48 terms

Environmental Sociology

Chapters 1-5
K-A-B split
knowledge, attitude, behavior
Locus of control
refers to the extent to which individuals believe that they can control events that will affect them
Environmental sociology
the study of the intersecion of natural and human communities
3 lenses of environmental sociology
material, ideal, practical
The Material
how consumption, the economy, technology, develpment, population and the health of our bodies shape out environmental conditions
The Ideal
how culture, ideology, moal values, risk, and social experience influence the way we think about and act toward the environment
The Practical
applying the material and the ideal in order to bring about a more ecological society
Ecological dialogue
material and ideal dimensions of environment depend on and interact with each other (the intersection between society and ecology)
Realist perspective
environmental problems cannot be understood apart from the theats posed b the way we have organized our societies, including the organization of ecological relations
Constructionist perspective
focuses on the ideological origins of environmental problems
relations of power
the organizational factors of materiality and the knowledge factors of our ideas--which in turn shape each other
3 main concerns of ecological dialogue
sustainabiliy, environmental justice, and beauty of ecology
3 central issues to environmenalism
environmental justice, environmental goods, and environmenal bads
Environmental racism
social hertitage differences in the distribuion of environmental bads due to either intentional or instituional reasons
Beauty of ecology
every living thing's right to a home, habiat; sustainably beautiful and beautifully sustainable
the social constitution of daily life
how we as humans institute the many structures and motivations that pattern our days
vicarious consumption
keeping up with the Jonses
social psychology of consumption
the variable and complex pleasures that underlie materialism
Maslow's hierarchy of needs
a hierarchy in which the bottom contains basic needs of physiology, safety, sense of belongingness and love, esteem, and self-actualization while the top of the hierarchy contains highe needs like knowledge and understanding and aesthetic satisfaction
conspicuous consumpion
visible displays of wealth which show one's social ability to command a steady flow of material goods
environmental power
by commanding the environment we are able to command others
conspicuous leisure
non-productive consumpion of time, an indication o disance from environmental needs
conspicuous waste
using excessive amounts of goods or discarding something instead of reusing or repairing it
vicarious consumption, leisure, and waste
others engage in them because of their envioronmental power (Veblin)
positional goods
goods whose desirability is predicted in part due to short supply, limited access, high prices, and consequen social honor or position (Fred Hirsch)
Goods and Sentiments
the cultivation of meaning in tangible objects
theory of rational choice
we act on our interests, as best we undestand them and the possibilities of achieving the desires that stem from them
the spirit of the goods; the social spirit that attaches to gifts
Sentiments and Advertising
companies try to persuade us that their goods have social value to us
Green advertising
companies seek to demonstrate through environmental and social good that they are concerned about more than just profit; makes a sentimental appeal to the guilt we feel over our consumptive habits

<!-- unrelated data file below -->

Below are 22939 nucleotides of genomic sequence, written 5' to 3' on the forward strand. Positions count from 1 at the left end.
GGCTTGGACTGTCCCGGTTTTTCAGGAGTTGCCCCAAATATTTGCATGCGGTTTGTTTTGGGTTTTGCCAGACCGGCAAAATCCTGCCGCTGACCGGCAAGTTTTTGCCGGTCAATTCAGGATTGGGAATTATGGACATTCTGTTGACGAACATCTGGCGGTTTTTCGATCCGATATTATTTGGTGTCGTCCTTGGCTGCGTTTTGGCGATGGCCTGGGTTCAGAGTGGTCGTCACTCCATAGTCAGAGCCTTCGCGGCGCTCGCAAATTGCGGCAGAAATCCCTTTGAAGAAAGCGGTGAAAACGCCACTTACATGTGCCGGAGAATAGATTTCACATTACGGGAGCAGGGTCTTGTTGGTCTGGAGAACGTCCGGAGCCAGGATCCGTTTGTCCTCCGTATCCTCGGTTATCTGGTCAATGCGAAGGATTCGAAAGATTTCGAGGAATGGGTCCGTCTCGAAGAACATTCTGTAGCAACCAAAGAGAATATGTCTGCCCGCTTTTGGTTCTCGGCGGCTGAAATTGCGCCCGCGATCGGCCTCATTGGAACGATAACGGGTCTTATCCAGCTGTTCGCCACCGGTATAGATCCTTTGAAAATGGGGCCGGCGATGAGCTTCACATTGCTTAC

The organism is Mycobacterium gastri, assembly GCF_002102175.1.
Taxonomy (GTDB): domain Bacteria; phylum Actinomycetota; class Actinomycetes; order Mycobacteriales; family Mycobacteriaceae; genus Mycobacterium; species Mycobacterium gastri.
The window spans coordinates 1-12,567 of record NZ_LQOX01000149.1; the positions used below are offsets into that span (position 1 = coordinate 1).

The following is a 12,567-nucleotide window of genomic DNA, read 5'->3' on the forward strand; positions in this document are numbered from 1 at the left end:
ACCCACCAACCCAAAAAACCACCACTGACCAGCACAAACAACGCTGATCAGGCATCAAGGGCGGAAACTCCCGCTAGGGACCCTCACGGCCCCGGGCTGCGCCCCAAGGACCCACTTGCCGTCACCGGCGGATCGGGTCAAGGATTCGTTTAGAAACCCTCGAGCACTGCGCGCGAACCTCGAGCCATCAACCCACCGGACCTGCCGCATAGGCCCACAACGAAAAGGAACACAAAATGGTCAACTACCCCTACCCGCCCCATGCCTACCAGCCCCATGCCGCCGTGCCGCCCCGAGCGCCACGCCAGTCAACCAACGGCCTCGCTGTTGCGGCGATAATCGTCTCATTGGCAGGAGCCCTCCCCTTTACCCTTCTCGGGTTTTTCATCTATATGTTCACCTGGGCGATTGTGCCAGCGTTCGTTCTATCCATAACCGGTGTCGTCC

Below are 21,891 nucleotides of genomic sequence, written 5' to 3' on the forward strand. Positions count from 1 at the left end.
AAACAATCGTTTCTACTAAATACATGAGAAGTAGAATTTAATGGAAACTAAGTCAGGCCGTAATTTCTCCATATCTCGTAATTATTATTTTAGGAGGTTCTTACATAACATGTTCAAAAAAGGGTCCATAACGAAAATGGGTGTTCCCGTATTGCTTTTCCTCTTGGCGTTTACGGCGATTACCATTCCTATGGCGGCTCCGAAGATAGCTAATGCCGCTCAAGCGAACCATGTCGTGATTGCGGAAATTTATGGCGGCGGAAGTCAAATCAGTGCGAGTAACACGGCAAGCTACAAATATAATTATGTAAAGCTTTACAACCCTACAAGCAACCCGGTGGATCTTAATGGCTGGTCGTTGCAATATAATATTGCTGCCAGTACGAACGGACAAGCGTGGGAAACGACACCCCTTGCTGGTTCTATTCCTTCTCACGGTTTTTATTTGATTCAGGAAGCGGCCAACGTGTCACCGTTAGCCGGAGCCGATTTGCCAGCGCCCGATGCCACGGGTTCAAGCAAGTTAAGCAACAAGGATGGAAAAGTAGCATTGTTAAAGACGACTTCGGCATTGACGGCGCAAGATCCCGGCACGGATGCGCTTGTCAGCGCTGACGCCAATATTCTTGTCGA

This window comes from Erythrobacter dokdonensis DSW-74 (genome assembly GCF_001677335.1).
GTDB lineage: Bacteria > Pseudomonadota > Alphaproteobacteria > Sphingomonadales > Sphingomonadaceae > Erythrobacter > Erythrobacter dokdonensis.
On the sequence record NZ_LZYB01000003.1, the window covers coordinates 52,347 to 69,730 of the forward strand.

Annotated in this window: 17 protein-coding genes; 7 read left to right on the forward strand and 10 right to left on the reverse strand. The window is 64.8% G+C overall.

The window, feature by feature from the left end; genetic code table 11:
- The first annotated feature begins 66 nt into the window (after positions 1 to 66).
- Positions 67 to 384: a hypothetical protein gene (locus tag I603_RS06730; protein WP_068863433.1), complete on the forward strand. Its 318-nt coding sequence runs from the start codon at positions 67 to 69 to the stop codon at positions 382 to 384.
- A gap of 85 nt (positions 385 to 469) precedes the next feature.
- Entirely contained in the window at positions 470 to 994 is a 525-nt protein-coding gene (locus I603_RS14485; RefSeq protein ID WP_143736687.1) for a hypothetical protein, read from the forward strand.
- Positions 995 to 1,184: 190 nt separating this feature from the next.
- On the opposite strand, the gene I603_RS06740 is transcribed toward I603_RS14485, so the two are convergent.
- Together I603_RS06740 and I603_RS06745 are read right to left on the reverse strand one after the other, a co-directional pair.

Goods and community
goods become a substitute of social needs
the time crunch
lack of time for interacting with family and community due to rising competitiveness, job security, declining governmental control and higher hours per week
the cycle of work-and-spend
must maintain a highly consumptive lifestyle in order to work the hours demanded
the treadmill of consumption
process of moving materially ahead without making any real gain in satisfaction
wage-price gap
the workers who produce the stuff can't afford to buy the stuff
generalization of the market
seek the highest return as a minimum cost
treadmill of production
process of mutual economic pinching that gets everyone running faster but advancing only a litle and always tending to increase production and o sideline th environment
growth machine
result of cooperaion of local growth coalitions and local government; a city, town, or state becomes dedicated to any kind of economic development with little regard for local community and environmenal consequences
costs that are unpaid for
the Invisible Elbow
pushing people aside to get ahead
visibility of externalities
ability to see and appreciate an externality; first step toward creating social conditions that promote positive externalities over negative
the crisis of underproduction
sometimes producers undermine the same social and environmental relations that make their production possible
the crisis of overproduction
"contradiction" in structure of economy that producers never resolve, despite current success
the treadmill of production
the efforts of producers to respond to declining production leads to even greater production declines through the destruction of overworked production capacity
the treadmill of underconsumption
conspiciuos non-consumption, non-leisure, non-waste
the dialogue of technology
technology conditions our lives in the same wa that we condition technology
technological somnibulism
we sleepwalk through the process of reconstituting the condiions of human existence
world-systems theory
the process of development is inherenly unequal, dividing the world into core regions and periphery regions (wealth flows from poor regions to the rich ones)